(a) The fruits which develop only from the ovary are called true fruits. The fruits which develop without fertilization are called parthenocarpic fruits. Banana is a fruit which is developed from the ovary without fertilization. Hence it is a true fruit and a parthenocarpic fruit.
(b) In most plants, after fertilisation by the time the fruit develops from the ovary, other floral parts degenerate and fall off. However, in a few species such as apple, cashew, strawberry, etc., the thalamus also contributes in the fruit formation. Such fruits are called false fruit.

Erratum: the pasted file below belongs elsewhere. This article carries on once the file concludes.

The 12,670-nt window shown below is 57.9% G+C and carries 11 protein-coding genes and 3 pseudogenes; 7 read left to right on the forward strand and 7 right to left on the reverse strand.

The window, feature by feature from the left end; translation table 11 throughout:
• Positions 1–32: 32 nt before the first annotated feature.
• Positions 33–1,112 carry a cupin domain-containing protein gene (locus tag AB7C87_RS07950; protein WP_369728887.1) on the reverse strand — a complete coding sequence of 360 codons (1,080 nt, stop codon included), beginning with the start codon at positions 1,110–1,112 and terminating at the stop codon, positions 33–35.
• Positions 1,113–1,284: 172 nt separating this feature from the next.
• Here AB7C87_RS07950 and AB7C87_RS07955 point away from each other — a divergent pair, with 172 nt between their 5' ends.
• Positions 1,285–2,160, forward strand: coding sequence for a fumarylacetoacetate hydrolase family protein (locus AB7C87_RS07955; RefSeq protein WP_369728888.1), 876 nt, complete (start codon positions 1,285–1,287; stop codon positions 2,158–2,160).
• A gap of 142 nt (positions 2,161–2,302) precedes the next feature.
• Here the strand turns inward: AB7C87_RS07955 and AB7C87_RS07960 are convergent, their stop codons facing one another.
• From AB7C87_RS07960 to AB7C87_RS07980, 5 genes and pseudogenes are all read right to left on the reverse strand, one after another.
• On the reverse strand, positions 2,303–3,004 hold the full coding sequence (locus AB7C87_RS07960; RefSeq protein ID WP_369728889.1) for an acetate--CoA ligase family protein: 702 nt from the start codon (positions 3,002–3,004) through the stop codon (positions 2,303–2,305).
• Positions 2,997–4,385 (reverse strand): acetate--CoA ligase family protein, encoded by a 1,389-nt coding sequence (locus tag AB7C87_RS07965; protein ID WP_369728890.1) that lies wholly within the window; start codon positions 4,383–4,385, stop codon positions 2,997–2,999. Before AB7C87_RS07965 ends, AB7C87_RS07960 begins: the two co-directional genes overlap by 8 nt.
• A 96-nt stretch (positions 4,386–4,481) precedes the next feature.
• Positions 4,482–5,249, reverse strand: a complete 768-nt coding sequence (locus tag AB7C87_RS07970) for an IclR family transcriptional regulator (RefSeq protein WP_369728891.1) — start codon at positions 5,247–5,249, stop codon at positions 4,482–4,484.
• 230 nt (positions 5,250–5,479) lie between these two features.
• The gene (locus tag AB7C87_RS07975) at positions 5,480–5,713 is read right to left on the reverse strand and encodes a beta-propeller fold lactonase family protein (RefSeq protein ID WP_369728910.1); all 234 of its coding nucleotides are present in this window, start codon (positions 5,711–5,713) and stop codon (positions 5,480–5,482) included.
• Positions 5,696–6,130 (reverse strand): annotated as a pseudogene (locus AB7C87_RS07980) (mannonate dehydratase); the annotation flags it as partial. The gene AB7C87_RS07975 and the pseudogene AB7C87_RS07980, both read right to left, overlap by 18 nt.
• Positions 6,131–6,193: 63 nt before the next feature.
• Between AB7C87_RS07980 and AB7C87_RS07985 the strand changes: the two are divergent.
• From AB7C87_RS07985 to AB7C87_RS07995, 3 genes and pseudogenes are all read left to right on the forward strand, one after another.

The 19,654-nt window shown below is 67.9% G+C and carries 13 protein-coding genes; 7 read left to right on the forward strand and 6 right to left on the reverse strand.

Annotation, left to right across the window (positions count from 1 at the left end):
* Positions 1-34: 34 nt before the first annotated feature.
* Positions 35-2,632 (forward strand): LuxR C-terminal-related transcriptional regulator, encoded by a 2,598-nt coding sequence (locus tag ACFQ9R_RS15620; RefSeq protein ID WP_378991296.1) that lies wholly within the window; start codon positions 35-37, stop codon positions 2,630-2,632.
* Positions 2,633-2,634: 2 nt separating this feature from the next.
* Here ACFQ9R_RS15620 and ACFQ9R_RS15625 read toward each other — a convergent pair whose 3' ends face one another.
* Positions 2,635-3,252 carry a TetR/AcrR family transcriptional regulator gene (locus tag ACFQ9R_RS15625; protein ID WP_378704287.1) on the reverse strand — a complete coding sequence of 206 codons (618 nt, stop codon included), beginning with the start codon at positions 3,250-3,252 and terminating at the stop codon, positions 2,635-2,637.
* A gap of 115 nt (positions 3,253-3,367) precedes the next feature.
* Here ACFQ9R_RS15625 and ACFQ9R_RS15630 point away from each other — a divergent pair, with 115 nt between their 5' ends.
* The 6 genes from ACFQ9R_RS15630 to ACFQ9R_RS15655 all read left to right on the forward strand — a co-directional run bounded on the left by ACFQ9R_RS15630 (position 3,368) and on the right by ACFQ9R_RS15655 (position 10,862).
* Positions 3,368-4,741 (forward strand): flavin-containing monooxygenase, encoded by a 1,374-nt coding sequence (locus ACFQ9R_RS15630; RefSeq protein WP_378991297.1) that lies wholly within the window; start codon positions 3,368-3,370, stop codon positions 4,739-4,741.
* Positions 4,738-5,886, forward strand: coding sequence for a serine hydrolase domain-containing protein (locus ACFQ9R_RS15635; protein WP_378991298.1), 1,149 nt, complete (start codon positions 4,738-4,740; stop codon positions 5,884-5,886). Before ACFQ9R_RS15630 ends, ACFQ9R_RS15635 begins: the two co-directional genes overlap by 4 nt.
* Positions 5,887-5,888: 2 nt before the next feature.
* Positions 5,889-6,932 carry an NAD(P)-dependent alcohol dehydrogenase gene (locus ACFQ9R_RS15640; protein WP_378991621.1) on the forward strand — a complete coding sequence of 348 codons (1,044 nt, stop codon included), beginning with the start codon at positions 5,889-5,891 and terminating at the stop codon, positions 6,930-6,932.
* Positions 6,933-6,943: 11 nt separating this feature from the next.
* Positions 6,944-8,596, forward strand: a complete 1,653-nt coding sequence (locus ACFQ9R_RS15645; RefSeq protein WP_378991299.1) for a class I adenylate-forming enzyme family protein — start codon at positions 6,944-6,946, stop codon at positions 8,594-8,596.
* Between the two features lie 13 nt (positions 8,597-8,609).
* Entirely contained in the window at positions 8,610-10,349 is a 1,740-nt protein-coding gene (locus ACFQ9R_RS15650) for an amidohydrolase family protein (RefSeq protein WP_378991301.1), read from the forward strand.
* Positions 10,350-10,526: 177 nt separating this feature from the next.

(c) The seeds which have two embryonic leaves or cotyledons, are called dicotyledonous. The seeds which retain a part of endosperm as it is not completely used up during the embryo development are called albuminous seeds.
Castor seeds have two cotyledons and have a part of endosperm retained; hence they are dicotyledonous and albuminous.
Seeds offer several advantages to angiosperms –
• Seeds have a hard seed coat which provides protection to the young embryo.
• Since the seeds are a result of sexual reproduction, they generate new genetic combinations which lead to variations.
• The dispersal of seeds to far-off places which prevents competition among other members of the same species, thus preventing their extinction.
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